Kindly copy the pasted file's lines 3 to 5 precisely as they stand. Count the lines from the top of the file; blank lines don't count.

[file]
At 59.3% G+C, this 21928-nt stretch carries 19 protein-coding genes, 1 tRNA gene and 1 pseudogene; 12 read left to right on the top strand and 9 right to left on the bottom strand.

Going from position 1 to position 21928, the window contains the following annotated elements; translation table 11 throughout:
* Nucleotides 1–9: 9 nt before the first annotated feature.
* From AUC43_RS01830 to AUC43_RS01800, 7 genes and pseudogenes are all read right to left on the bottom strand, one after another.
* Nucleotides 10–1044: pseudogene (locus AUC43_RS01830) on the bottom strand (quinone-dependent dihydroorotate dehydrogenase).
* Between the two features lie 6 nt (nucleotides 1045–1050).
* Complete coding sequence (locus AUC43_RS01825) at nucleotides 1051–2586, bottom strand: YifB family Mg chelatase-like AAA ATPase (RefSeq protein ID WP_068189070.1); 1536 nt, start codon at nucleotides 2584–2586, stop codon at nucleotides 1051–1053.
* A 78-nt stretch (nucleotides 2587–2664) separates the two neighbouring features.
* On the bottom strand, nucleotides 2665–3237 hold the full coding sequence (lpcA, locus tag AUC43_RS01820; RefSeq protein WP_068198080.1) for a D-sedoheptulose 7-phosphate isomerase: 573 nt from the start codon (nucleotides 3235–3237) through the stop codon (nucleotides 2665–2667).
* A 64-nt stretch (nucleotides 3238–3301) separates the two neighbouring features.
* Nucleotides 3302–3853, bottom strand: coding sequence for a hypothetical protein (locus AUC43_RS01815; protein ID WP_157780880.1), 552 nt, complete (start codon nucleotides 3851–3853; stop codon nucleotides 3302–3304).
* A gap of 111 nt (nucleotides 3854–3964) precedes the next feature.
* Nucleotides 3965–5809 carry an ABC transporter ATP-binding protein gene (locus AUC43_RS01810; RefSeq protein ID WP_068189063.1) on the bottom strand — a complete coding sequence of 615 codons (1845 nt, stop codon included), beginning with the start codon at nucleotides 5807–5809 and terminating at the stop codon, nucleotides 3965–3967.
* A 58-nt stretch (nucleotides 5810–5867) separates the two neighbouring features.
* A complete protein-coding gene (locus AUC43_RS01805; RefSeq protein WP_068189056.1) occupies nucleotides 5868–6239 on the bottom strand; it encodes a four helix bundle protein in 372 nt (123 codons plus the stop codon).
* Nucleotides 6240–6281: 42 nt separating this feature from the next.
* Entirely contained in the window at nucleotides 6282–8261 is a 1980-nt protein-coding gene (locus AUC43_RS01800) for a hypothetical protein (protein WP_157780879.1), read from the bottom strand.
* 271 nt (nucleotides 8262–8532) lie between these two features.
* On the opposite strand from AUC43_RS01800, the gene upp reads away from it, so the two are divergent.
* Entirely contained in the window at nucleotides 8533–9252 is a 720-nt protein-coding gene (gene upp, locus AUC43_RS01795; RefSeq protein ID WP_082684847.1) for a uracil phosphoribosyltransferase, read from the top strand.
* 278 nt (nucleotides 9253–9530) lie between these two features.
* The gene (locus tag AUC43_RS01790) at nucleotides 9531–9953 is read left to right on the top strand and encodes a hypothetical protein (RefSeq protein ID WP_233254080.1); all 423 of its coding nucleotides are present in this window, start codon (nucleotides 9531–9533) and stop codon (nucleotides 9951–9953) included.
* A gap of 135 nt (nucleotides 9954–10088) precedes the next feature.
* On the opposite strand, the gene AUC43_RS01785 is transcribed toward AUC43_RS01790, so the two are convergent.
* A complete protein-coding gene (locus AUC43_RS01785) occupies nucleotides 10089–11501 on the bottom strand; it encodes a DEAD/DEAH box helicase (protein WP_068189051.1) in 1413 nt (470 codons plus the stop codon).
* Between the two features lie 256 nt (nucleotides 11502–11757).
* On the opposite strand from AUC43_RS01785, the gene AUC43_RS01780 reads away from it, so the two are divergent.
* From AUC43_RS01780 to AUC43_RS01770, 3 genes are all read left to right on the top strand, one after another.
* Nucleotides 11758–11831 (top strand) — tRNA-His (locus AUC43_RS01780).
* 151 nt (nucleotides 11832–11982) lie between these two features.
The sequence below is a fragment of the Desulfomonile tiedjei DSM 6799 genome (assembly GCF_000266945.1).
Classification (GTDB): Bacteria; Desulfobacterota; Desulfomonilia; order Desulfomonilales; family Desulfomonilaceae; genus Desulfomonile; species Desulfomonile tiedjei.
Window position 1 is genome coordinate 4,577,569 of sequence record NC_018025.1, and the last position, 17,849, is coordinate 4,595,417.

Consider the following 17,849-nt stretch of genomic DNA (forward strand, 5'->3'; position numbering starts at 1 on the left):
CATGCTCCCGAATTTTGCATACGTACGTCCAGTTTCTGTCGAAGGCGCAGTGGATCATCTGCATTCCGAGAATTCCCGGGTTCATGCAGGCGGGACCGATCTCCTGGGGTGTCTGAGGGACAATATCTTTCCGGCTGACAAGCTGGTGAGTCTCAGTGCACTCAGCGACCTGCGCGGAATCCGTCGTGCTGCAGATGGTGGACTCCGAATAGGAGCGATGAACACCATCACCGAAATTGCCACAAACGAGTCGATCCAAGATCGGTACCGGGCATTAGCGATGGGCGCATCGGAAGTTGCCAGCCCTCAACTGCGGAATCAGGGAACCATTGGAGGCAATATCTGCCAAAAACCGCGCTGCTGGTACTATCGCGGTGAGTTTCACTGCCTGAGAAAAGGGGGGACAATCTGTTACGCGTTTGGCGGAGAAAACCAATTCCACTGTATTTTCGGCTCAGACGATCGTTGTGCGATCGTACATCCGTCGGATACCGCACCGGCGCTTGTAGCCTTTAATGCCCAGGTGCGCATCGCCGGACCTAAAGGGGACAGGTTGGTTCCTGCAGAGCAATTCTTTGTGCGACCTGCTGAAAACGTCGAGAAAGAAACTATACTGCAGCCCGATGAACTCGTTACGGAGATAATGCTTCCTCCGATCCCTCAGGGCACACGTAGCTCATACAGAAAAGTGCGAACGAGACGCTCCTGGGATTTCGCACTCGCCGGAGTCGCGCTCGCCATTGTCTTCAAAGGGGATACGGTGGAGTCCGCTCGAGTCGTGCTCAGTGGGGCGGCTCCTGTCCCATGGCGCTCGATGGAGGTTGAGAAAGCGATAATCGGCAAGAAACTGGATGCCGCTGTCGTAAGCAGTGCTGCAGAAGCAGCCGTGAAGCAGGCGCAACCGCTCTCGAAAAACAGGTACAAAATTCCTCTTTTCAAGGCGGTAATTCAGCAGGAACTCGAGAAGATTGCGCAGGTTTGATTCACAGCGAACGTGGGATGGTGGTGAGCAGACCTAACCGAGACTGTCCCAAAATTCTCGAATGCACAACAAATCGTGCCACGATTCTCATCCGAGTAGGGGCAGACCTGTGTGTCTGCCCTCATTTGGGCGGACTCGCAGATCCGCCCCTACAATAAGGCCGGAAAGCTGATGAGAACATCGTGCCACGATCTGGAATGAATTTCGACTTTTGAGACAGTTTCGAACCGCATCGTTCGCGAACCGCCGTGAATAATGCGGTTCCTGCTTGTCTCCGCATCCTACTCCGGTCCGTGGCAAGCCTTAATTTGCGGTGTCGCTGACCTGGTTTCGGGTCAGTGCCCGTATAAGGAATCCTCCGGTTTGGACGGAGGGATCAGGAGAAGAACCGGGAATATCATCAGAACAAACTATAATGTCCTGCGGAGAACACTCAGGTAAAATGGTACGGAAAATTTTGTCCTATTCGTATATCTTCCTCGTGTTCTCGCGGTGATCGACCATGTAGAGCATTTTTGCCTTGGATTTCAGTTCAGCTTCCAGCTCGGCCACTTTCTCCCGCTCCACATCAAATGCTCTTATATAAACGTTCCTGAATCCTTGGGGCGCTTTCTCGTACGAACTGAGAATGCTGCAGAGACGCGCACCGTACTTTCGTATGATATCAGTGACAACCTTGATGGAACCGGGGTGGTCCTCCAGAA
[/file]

* Nucleotides 1–9: 9 nt before the first annotated feature.
* From AUC43_RS01830 to AUC43_RS01800, 7 genes and pseudogenes are all read right to left on the bottom strand, one after another.
* Nucleotides 10–1044: pseudogene (locus AUC43_RS01830) on the bottom strand (quinone-dependent dihydroorotate dehydrogenase).